Oliver North

WASHINGTON, D.C. -- The National Commission on Terrorist Attacks Upon the United States -- otherwise known as the Sept. 11 Commission -- was supposed to suggest changes in law and policy to help protect us from terror attacks. To make such recommendations, the commission needed to discern what happened. Regrettably, the commission's public hearings devolved into a political circus instead of a fact-finding exercise. Instead of solving the numerous riddles of how 19 terrorists murdered nearly 3,000 Americans, apologists for the Clinton administration used the hearings to deflect blame -- and point to the culpability of the Bush administration.

  Consider this exchange between Democrat Commission member Tim Roemer and former Clinton administration official Richard Clarke on Mar. 24, 2004:

 ROEMER (to Clarke): I want to know, first of all: Was fighting al Qaeda a top priority for the Clinton administration from 1998 to the year 2001? How high a priority was it in that Clinton administration during that time period?

 CLARKE: My impression was that fighting terrorism, in general, and fighting al Qaeda, in particular, were an extraordinarily high priority in the Clinton administration -- certainly no higher priority.

 "No higher priority"? Given what we learned this week from Lt. Col. Tony Shaffer, a retired U.S. Army intelligence officer, and newly declassified records from the State Department, Messrs. Roemer and Clarke may wish to -- in congressional parlance -- "revise and extend" their remarks.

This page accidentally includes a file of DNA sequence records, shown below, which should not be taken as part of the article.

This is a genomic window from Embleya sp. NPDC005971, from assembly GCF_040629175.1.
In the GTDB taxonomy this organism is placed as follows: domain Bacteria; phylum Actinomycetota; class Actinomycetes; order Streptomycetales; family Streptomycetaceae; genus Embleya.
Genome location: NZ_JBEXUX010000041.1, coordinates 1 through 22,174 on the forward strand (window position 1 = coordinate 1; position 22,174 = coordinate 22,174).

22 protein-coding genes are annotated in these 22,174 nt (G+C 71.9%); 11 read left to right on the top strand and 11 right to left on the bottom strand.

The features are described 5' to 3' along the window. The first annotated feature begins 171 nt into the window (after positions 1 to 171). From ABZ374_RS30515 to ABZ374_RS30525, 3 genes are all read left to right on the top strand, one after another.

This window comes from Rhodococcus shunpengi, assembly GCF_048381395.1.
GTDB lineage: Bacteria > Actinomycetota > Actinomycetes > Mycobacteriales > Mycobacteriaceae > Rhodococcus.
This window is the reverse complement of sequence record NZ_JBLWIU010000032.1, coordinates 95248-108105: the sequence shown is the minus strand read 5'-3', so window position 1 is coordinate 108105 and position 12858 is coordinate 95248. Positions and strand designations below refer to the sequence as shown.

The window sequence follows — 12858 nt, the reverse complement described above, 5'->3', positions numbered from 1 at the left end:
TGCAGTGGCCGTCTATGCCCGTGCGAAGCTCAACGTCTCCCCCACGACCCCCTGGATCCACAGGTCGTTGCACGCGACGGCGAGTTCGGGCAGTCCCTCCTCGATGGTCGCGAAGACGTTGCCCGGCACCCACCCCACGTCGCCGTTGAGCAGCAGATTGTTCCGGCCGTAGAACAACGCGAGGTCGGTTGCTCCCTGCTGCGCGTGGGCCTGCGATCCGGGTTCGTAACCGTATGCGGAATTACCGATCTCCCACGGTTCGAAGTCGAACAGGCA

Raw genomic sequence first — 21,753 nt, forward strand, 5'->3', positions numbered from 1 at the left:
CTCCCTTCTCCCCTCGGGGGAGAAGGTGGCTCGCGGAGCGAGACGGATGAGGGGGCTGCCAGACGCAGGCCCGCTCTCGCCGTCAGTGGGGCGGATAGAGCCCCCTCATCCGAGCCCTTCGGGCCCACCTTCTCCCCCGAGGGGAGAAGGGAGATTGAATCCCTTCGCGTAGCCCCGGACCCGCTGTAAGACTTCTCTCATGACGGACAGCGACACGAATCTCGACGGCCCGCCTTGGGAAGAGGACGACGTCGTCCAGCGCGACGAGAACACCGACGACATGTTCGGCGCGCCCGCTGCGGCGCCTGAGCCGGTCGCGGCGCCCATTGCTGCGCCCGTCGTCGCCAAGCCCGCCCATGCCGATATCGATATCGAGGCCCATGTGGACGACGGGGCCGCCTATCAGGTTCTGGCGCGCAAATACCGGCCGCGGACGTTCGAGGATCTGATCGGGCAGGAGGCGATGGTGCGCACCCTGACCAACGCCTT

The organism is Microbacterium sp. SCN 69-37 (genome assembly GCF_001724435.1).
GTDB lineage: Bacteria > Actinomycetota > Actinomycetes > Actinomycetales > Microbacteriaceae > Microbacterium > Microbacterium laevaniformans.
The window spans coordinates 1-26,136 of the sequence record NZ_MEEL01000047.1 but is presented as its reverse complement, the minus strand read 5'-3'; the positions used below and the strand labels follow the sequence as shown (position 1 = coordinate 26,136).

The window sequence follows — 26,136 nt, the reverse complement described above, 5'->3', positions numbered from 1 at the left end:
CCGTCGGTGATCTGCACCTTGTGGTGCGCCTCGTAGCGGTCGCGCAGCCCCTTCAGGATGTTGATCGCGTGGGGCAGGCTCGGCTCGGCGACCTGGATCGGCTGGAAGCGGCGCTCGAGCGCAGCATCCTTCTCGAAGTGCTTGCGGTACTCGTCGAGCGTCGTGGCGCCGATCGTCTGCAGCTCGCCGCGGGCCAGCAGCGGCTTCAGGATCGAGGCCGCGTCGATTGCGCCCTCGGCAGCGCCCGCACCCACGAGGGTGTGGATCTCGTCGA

Lt. Col. Shaffer was part of an undercover counter-terrorism unit code-named 'Able Danger." When I spoke with him earlier this week he told me that the group, created in 1999, used open-source "data mining" technology to identify and track terrorists. In 2000, the Able Danger unit identified the al Qaeda cell led by Mohamed Atta, holed up in New Jersey. A year later, Atta and his fellow jihadists -- Khalid al-Mihdhar, Marwan al-Shehhi, and Nawar al-Hamzi -- would carry out the Sept. 11 attacks.

 According to Lt. Col. Shaffer, on three separate occasions, officers in the Able Danger unit tried to pass information on the Atta-al Qaeda cell to the FBI but were blocked by military lawyers because of concerns about the legality of collecting information on foreign terror suspects in the U.S. Atta had entered the U.S. on a legal visa and the lawyers determined that he had to be treated like any U.S. citizen even though he was associating with suspected terrorists. "Our lawyers told us to leave them [the Atta cell] alone because that was the policy guidance at the time."


Oliver North

Oliver North is a nationally syndicated columnist, the host of War Stories on the Fox News Channel, the author of the new novel Heroes Proved and the co-founder of Freedom Alliance, an organization that provides college scholarships to the children of U.S. military personnel killed or permanently disabled in the line of duty. Join Oliver North in Israel by going to www.olivernorthisrael.com.